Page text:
And when nurses had to work harder because of high patient turnover on their unit, the mortality risk increased by 4 percent.
"A telling outcome is that they looked at a hospital that really had pretty good staffing levels and they still found that there was a difference," said Sharon Wilkerson, dean of the Texas A&M Health Science Center College of Nursing in Bryan. "When I think about the number of hospitals that do not maintain good staffing levels, either because they can't find the nurses or maybe they're rural or they're just aren't as many people they can hire, that's even more frightening."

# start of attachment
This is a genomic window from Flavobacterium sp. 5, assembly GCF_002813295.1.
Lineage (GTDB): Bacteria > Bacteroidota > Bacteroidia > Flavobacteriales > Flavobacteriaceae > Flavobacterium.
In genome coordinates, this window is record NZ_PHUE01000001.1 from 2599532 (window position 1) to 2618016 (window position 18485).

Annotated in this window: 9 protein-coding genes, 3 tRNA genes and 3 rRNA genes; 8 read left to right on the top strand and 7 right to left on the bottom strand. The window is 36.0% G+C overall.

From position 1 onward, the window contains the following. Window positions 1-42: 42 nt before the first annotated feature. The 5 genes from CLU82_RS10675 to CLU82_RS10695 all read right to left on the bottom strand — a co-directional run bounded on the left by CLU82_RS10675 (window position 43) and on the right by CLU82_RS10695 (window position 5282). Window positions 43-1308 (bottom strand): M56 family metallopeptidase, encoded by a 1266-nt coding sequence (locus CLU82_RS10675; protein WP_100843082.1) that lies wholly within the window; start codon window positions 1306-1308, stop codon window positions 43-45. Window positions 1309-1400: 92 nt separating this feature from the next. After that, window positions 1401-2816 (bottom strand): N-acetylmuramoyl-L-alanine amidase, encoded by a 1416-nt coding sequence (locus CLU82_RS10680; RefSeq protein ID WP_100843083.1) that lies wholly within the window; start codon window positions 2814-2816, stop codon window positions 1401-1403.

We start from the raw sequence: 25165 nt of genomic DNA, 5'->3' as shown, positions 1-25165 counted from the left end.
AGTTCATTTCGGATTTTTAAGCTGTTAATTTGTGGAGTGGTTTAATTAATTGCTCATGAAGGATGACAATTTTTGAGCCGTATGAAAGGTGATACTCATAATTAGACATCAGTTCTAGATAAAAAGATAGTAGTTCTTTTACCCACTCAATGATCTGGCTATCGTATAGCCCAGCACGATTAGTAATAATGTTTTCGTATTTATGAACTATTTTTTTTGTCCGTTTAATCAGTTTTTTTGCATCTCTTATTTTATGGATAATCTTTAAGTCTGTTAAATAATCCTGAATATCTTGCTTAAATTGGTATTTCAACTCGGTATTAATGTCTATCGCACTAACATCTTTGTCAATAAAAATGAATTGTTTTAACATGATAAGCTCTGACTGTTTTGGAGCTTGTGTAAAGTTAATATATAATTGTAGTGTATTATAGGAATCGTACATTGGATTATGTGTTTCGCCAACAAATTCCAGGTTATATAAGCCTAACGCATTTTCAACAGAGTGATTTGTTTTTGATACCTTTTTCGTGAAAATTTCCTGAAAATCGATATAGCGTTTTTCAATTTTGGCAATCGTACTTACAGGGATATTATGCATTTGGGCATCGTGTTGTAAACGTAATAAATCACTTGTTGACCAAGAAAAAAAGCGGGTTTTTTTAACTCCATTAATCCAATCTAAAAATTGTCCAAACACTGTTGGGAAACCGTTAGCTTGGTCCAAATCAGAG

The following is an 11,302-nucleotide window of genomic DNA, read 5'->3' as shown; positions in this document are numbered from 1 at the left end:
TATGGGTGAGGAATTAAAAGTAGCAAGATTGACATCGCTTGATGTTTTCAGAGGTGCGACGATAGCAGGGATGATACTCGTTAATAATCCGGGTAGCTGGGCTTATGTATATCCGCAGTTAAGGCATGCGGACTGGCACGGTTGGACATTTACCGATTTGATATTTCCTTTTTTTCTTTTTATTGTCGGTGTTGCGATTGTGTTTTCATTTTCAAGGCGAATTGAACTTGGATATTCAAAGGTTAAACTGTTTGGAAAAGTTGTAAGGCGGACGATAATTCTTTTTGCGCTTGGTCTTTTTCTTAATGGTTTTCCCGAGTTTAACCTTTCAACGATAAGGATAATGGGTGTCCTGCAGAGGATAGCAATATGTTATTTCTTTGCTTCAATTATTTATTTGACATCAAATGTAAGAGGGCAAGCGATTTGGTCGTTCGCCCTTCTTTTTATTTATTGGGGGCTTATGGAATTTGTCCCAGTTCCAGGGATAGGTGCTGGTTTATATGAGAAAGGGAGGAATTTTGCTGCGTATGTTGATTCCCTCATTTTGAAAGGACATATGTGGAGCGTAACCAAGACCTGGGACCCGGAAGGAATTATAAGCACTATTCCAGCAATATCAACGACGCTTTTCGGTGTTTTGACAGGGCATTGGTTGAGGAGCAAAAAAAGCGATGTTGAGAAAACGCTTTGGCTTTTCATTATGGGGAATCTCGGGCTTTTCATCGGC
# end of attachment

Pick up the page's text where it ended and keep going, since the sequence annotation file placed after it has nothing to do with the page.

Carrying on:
The authors believe the findings would apply at the very least to other similar hospitals.
"All hospitals need to have a system to identify what their target nurse staffing is, based on their patient needs, and this will vary from day to day," Needleman said.
Hospitals also need to find ways to manage surges, when more admissions and transfers send more patients to a particular unit, said Needleman, who believes these changes are possible.
"Obviously, we need to figure out how to do this better," Wilkerson said. "If the workloads and the turnover of patients are causing problems in terms of negative outcomes for patients, then we need to do a better job of handling that."
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SOURCES: Jack Needleman, Ph.D., professor, health services, UCLA School of Public Health, Los Angeles; Sharon Wilkerson, Ph.D., R.N., dean, Texas A&M Health Science Center College of Nursing, Bryan; March 17, 2011, New England Journal of Medicine
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